I acknowledge that the decision in Trociuk v. British
Columbia (Attorney General),  1 S.C.R. 835,  S.C.J.
No. 32, 2003 SCC 34, at para. 20, indicates that the absence of historical disadvantage does not exclude a finding of discrimination.
However, I do not find any evidence in the record before the court
that supports the applicants’ allegations of the prejudice that they
say results from the Policies. Moreover, a closer analysis of the
three other factors, in addition to historical disadvantage, identified by Iacobucci J. in Law v. Canada (Minister of Employment and
Immigration),  1 S.C.R. 497,  S.C.J. No. 12 and
referred to by McLachlin C.J.C. in her concurring decision in
Quebec (Attorney General) v. A, support this conclusion for the following reasons.
 First, insofar as the distinction is expressed to be on the
basis of religious grounds, the Policies represent an attempt to
take into account the actual circumstances of religious physicians.
An important feature of the effective referral requirements of the
Policies is that they represent an effort to balance the rights of
patients to access to health care, in particular the right to equitable access to care, with the rights of physicians whose religious
convictions treat the provision of certain medical services as
immoral or sinful and who are therefore not prepared to provide
such services directly. The fact that this accommodation does not
go far enough for the applicants does not detract from this reality.
The evidence establishes that these arrangements do respond to
the concerns of many other physicians who raise religious or conscientious objections to the provision of such services.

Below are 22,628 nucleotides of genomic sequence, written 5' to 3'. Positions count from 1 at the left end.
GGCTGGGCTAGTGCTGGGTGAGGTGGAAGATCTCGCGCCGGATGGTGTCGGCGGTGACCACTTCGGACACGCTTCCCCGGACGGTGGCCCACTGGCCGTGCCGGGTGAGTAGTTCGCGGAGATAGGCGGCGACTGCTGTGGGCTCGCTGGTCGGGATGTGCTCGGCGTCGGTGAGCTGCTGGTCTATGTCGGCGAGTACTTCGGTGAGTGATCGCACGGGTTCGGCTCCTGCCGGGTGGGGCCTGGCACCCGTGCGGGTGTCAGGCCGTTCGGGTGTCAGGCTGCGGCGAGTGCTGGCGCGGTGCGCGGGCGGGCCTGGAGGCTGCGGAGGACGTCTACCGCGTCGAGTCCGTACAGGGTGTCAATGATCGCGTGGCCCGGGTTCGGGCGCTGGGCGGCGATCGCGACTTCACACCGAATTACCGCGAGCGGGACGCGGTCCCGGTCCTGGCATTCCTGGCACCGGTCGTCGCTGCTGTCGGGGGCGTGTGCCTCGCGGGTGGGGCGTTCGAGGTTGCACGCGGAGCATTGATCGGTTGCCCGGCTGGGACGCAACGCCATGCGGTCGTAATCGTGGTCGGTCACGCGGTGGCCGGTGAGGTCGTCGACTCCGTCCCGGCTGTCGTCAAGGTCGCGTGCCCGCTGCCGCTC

Second, for the reasons set out above and addressed further below in the proportionality analysis, the Policies have “an
ameliorative purpose or effect for certain members of society”, in
particular, for patients who are members of vulnerable or disadvantaged groups in our society. The distinction drawn in the Policies is directed toward ensuring patient access to health care
services and, in particular, to alleviating the possibility of inequitable access to health care services.
 Lastly, as discussed further in the proportionality analysis,
the distinction in the Policies does not restrict access to a fundamental social institution or impede full membership in Canadian
society. The burdens imposed on objecting physicians, for whom
the options for compliance with the effective referral requirements of the Policies are not satisfactory, pertain ultimately to
the nature of their practice of medicine. It is important in this
context to note that there is no constitutionally protected right to
practice medicine as discussed further below.